What's wrong with saying, "I'm so OCD"? The hypothesis is that when people who have untreated OCD hear other people misuse the name of their disorder, it discourages them from seeking treatment.
In an effort to stop rushing around the way Emmy Rossum elegantly captures in her song “Slow Me Down," a little over a month ago I took both The Focus Course and The Margin Course. I wanted to learn how to make better progress on important projects with less racing around and more breathing room. Assignments in both courses asked me to identify distractions that interfered with my ability to focus. I came up with a list of 11 types, including email, my phone, my Fitbit, social media and even OCD...
Here are the questions submitted about my blog Interrupt OCD’s Mental Rituals with “May or May Not” (MOMN) and my answers.
If you have trouble using Shoulders Back/Man in the Park because you keep transacting with your OCD in your mind, otherwise known as “mentally ritualizing” or what some call “pure-O,” read about an ERP technique that’s a bridge tool to help you develop the strength to do Shoulders Back/Man in the Park effectively.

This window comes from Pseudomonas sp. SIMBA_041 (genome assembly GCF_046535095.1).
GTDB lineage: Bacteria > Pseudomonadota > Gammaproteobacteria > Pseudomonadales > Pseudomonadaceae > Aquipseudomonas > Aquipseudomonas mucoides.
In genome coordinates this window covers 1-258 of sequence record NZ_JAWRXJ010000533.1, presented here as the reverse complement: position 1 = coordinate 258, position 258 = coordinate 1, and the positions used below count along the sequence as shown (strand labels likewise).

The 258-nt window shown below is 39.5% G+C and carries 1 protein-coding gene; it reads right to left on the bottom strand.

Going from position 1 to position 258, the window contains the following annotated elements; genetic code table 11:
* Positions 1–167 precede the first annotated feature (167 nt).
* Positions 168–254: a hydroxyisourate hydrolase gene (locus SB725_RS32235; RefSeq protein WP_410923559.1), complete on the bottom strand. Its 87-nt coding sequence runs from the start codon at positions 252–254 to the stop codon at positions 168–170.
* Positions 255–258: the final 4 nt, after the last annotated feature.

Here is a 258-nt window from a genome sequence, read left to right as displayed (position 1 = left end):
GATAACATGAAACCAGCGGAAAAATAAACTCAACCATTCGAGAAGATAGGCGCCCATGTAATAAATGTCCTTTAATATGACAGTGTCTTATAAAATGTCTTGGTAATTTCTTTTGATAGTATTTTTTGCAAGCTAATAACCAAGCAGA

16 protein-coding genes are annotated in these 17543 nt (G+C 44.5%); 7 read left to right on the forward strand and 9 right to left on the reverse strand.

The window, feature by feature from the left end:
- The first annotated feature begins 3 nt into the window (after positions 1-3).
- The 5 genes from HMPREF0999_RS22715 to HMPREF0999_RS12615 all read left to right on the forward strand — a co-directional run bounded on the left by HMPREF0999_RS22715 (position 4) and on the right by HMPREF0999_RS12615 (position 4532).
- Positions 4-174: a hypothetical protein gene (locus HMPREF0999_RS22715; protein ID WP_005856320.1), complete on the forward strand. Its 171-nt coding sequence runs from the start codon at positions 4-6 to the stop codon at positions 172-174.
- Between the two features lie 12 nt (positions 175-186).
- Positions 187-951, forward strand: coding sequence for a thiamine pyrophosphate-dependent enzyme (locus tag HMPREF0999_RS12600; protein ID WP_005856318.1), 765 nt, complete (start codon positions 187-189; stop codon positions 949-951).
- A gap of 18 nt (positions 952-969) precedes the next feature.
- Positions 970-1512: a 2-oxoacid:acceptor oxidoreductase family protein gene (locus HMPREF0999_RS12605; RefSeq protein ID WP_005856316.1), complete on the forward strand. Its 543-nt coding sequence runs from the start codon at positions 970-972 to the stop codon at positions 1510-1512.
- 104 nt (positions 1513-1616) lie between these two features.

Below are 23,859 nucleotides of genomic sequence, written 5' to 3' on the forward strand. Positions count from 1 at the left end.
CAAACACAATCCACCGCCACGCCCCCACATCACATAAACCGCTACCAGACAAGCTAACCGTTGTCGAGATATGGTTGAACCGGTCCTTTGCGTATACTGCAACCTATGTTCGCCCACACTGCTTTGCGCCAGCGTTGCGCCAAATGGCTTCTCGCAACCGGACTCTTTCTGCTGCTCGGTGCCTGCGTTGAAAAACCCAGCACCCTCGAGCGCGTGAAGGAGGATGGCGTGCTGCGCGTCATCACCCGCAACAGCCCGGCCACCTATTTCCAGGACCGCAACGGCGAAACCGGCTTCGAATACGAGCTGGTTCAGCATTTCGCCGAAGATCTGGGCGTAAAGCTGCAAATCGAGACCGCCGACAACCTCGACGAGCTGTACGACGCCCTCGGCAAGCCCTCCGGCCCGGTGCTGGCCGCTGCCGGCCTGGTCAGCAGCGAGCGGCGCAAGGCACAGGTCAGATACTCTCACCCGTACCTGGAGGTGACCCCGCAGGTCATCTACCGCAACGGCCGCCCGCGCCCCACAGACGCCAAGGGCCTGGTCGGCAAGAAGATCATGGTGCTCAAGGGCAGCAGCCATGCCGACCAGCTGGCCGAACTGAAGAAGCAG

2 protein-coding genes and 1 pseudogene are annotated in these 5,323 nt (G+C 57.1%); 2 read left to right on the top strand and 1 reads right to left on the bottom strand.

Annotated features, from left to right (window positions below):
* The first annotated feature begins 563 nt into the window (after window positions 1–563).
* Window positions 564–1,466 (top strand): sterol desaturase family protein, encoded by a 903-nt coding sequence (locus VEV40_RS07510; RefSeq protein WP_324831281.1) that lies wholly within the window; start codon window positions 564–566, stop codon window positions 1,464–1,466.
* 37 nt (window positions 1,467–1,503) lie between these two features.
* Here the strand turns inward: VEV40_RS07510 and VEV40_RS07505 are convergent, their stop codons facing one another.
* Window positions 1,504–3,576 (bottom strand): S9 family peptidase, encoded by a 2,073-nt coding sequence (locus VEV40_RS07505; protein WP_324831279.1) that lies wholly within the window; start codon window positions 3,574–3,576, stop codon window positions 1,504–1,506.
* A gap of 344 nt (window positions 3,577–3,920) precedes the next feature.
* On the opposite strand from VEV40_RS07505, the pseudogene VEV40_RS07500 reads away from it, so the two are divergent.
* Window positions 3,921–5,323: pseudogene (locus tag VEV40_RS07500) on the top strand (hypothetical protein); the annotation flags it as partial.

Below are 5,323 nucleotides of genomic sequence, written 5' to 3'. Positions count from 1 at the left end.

Here are the questions submitted about my blog post Shoulders Back! The Man in the Park and my answers.
The man in the park metaphor is one I use all the time with clients to explain how to most effectively handle OCD.
I'm not going to say which magazine put "Be a little OCD" in print because this is not about shaming them; that would be doing the very thing that I'm advocating against. Instead, this is about education.
When you have OCD and/or anxiety, your life can be dominated by attempts to attain the BIG Cs: CONTROL and CERTAINTY. [...]
Why do I have a dog toy with a tissue taped to it sitting on my desk? And how does [...]